How It All Kicked Off…
Christmas 2011, and we were sitting for a family photo, our youngest child a matter of days old in my arms. Within a few days I was crammed into an MRI machine, awaiting staging for Non Hodgkin’s Lymphoma and facing up to the prospect of a pretty hairy trip down Shit Creek.
Non Hodgkin’s Lymphoma
It was stage 4B Non Hodgkins Lymphoma. Whilst there is no stage 5, we were told it was eminently curable and treatable, but to expect a rough ride. Hmmm. This turned out to be the biggest understatement since Sir Cosmo Duff Gordon described the sinking of the RMS Titanic as ‘rather a serious evening, you know…’ but for now I’m hanging on to my gory stories of chemo horror & unimaginable beastliness for another day 👌
After six months of intensive chemotherapy and in grateful remission, I bounced back quickly and cracked on with life. We consigned the Lymphoma to the shitty annals of history and it didn’t enter my head that it might come back. So when my left arm went numb another six months later I visited my doctor fully expecting it to be a trapped nerve.
Get Your Ducks In A Row
This time the news was fairly horrific with Lymphoma growing and metastasising all over the shop and a twenty percent chance of survival. This swiftly plummeted to ten percent once we knew exactly what we were up against. I was told ‘There is great potential for catastrophe, you need to get your ducks in a row.’
Evidently someone had forgotten to tell 2013 that it was going to be our year… This time it was much worse because Lymphoma were growing inside my spinal column amongst other places and causing havoc within the central nervous system. In short, the walking gear was packing up and I was in shit order.
This time we started with Radiotherapy. It seems like the kinder alternative (much less vomit and you get to sleep in your own bed) – it’s not! Being strapped face down to a table, in a mask moulded to your skull, is not fun for the claustrophobic.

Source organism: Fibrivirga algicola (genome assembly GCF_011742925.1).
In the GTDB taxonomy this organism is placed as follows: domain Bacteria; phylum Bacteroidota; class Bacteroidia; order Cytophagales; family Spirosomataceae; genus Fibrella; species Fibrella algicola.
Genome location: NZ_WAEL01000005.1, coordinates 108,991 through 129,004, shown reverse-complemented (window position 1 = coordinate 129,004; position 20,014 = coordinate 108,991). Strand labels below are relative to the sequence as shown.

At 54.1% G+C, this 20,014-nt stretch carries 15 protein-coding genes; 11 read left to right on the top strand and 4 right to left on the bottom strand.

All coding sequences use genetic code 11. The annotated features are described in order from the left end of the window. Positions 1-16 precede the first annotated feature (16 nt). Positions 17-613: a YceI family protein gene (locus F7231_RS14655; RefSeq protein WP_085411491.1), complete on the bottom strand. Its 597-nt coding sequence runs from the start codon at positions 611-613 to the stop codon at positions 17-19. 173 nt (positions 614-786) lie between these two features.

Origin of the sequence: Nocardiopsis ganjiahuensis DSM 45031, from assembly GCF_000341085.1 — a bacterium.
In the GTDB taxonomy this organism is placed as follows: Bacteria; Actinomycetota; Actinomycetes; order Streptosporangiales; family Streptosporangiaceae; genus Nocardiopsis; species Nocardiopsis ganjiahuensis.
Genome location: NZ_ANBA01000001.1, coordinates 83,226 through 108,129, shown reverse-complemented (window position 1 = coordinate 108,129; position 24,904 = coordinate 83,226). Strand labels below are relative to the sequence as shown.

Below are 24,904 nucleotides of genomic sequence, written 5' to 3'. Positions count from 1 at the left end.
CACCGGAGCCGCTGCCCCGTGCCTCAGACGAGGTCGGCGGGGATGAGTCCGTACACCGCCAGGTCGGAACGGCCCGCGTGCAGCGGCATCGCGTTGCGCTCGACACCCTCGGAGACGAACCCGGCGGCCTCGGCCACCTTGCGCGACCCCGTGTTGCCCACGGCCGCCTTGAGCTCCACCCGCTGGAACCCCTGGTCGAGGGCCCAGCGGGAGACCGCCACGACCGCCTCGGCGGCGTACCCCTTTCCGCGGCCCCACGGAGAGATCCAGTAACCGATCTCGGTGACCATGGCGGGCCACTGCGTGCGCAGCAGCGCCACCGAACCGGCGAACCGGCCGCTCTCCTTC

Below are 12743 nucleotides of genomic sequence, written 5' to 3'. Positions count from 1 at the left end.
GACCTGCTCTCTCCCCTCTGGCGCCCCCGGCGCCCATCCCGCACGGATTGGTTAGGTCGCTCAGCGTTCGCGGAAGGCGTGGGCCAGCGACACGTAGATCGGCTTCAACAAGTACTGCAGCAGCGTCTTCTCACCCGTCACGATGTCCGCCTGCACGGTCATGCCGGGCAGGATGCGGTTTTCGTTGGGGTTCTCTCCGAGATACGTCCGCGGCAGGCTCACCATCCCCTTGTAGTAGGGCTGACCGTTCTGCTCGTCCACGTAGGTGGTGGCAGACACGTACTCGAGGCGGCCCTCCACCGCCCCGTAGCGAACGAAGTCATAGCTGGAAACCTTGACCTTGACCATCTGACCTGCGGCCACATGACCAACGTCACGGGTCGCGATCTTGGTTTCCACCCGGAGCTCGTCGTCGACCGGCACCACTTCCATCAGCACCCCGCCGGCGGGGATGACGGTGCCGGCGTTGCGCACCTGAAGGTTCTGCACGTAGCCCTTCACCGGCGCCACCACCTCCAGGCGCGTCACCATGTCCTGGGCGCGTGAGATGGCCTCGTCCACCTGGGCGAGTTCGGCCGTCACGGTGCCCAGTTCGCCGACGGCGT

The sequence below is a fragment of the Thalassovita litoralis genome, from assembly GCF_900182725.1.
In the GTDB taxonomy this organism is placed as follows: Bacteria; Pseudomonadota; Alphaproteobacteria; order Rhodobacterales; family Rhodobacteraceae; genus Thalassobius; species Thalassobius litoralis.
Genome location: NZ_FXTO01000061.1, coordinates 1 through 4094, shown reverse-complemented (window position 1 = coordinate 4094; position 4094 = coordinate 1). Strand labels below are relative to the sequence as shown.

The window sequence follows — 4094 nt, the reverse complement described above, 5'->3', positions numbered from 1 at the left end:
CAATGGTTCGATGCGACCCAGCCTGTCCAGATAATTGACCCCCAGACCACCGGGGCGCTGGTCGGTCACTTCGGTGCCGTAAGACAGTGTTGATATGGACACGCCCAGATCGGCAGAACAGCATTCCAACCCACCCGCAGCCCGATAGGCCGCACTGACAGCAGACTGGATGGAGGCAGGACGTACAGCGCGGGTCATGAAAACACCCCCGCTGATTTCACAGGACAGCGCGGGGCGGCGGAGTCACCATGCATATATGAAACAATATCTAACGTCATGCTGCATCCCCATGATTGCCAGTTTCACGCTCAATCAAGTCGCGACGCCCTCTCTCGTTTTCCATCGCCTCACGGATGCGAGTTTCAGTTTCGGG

Within forty eight hours my walking gear really did pack up, with bladder reliability shortly behind it. The lowest point of that period was being pushed everywhere in a wheelchair with rustling tenna-lady knickers and steroid moon-face. It would have been around this time that Mister Sketch and I invented a rather non PC game, ‘Who is worse off than you right now,’ which diffused many tense moments and made us laugh in the midst of misery.
It Gets Worse…
Three weeks of radiotherapy was followed by more chemo and the few ups and numerous downs this entails. Chemo-puke-chemo-puke-home-puke-infection-hospital-recover-chemo-puke… and so the cycle continued.
Then came the news that treatment wasn’t working and they believed my lymphoma to be chemo resistant.
It was a devastating blow to say the least. There had been talk of getting me into remission just for long enough to have a stem cell transplant. My own previously harvested stem cells were ready and waiting to be defrosted, but now I wasn’t a suitable candidate. So I went home on the Friday and planned my funeral. I wrote letters to my boys for the future, tried to put my affairs in order and cried a lot. I believe there was also swearing.
Come Monday, my consultant had returned from an overseas course, with news of a new, experimental treatment. It involved using conventional oncology within haematology (basically using cancer drugs to treat lymphoma, which is actually a blood cancer). Did I want to give it a try?
Obviously I said yes and embarked upon what may well have been the oddest few weeks of my life. The drugs made me feel like the top of my head was melting. Any social activity was abandoned while my brain checked out and I wandered the house dazed and confused…
Lymphoma to Stem Cell Transplant
But it did the trick. Come September, Mr Sketch and I were headed over the bridge to Derriford Hospital in Plymouth for my Stem Cell Transplant, with strict instructions to return me to the correct side of the bridge should all go tits up. There was a high chance I wouldn’t survive treatment and I wanted to make bloody sure I was back in Cornwall if the worst happened.
It didn’t however, and within seven days I was transferred back to the Royal Cornwall Hospital Treliske for six weeks in isolation. Again we were warned to expect the worst. It certainly wasn’t pleasant, but I beat another set of odds and was discharged early, home in time for Halloween with my kids ❤
As I write, I am pleased to say that October 2018 marked my fifth year in remission. I’m left with mobility & mental health issues and, not gonna lie, life really is hard. BUT, it’s my life, I fought bloody hard for it and it’s pretty sweet.
I’m still making sense of it all and adjusting my compass so I can navigate this new and unforseen bend in the road. Because that is all it is really.
Life has a habit of flinging us around sharp corners and down steep drops, but like my dad says, once you’ve slipped down as many snakes as I have, sooner or later life will provide you with a ladder.
You can read more about life after Lymphoma HERE.
Why not give me a cheeky follow for an irreverent look at life in remission… there may be swearing…